It’s been just over two months since Egypt ramped up its efforts to persecute LGBTQ people in the country – and now 14 men have received prison sentences just for being gay.
The victims have all been sentenced to three years in jail for ‘abnormal’ sexual relations, but were each released on bail of 5,000 Egyptian pounds ($283, €230).
They will now have to wait for their appeals trial.
The trial of three other men has been delayed over procedural reasons, defence lawyer Ishaq Wadie said.
This latest LGBTQ crackdown in Egypt started back in September when a group of men proudly waved the rainbow Pride flag at a Mashrou’ Leila concert in Cairo.
However, following the incident it was reported that 70 people were arrested and handed sentences ranging from six months to six years.
Homosexuality isn’t illegal in Egypt, but gay men are being charged with debauchery, immorality or blasphemy.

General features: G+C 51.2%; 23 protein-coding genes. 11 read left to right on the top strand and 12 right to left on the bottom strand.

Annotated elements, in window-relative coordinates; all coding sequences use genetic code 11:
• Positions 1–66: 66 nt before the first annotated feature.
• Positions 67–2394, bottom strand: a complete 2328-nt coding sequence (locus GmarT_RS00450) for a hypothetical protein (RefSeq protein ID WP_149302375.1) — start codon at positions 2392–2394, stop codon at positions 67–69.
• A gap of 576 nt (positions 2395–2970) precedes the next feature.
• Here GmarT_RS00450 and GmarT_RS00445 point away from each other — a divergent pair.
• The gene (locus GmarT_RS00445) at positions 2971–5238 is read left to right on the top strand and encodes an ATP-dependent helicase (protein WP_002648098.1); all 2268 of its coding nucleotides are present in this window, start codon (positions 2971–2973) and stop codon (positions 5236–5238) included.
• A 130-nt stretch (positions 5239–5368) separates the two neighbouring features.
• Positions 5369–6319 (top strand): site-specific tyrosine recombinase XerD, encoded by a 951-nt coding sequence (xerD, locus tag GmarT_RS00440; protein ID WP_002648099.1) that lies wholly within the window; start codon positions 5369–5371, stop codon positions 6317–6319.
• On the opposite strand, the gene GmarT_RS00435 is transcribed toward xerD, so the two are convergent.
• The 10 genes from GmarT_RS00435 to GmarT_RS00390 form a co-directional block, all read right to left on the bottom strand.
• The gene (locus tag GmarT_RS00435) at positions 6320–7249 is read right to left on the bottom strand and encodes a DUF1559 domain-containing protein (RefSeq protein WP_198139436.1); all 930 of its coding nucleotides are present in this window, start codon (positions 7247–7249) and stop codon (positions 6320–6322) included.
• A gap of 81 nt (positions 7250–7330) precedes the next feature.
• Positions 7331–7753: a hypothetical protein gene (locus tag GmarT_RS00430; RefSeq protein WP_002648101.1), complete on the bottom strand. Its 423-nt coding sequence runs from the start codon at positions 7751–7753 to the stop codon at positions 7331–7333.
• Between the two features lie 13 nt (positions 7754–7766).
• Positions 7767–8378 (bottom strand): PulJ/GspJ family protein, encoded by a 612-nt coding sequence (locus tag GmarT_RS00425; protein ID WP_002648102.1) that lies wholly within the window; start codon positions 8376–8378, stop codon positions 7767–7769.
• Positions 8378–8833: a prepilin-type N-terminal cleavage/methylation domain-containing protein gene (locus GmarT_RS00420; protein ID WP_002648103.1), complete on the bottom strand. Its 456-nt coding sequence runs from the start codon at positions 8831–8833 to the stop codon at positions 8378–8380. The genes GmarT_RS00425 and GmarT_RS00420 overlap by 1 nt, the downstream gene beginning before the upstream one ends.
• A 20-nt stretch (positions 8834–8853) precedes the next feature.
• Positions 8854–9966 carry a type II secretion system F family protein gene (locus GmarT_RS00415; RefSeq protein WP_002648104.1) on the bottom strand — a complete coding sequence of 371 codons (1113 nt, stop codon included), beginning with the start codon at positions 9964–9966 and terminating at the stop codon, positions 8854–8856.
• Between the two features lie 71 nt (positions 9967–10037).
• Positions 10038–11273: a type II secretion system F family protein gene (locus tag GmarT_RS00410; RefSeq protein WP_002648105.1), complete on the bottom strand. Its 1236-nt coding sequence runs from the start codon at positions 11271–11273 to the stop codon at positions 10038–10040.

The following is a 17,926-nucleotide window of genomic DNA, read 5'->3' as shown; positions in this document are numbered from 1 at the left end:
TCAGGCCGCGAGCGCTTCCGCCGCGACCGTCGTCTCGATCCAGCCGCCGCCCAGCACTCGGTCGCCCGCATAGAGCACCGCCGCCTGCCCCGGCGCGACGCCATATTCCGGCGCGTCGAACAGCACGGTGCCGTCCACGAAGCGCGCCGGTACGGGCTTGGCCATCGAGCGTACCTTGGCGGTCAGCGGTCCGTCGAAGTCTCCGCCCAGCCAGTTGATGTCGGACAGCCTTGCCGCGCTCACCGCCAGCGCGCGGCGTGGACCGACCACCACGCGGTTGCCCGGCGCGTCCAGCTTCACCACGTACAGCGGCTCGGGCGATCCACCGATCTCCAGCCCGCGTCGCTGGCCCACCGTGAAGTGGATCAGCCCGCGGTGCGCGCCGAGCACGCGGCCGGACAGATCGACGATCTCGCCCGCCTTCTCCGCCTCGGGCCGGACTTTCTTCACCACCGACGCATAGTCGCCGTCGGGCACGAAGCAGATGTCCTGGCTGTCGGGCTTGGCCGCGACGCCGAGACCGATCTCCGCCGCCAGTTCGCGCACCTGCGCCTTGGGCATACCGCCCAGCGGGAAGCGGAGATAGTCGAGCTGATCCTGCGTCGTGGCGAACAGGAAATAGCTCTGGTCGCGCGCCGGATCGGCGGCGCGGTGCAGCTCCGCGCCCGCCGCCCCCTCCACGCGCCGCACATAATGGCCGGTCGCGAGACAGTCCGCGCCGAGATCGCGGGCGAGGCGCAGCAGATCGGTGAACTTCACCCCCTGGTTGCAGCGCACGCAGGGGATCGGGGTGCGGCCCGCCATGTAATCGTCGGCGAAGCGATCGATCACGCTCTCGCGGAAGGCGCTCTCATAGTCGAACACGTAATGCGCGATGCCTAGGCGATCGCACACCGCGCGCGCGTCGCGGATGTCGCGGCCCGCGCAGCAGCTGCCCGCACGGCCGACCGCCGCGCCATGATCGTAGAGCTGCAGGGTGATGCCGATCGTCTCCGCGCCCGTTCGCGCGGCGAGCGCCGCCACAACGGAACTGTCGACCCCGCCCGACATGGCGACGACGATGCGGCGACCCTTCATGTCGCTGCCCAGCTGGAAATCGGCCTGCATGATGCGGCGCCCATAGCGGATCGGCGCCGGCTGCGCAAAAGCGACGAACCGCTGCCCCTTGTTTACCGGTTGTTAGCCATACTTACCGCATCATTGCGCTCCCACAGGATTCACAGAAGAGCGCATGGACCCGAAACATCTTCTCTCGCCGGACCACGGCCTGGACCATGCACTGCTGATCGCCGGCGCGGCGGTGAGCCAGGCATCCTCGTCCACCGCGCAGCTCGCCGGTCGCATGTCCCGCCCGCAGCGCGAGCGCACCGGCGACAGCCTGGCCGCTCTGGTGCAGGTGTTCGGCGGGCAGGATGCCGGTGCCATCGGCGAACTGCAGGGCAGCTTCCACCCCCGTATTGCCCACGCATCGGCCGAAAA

What’s more, authorities in Egypt don’t deny the fact they are specifically targeting LGBTQ people, with state media and the religious establishment claiming that it’s a public duty to tackle the spread of homosexuality.
Back in October, MP Riyad Abdel Sattar proposed a new measure that would see homosexuality made illegal, and LGBTQ people and their “supporters” face lengthy prison sentences.
“Any person engaging in homosexuality in a public or private place should be subjected to punitive action that should be no less than one year and not exceeding three years in jail,” a draft of the proposed bill states.
Meanwhile, gay dating apps Grindr and Hornet are helping users in the region with safety tips and warnings.
Tips that Grindr are issuing include letting close ones know where you are going before you meet someone, double checking if you have mutual friends with the other user, and attempting to meet in a virtual space so you can be certain that you are talking to another LGBTQ person and not an undercover official.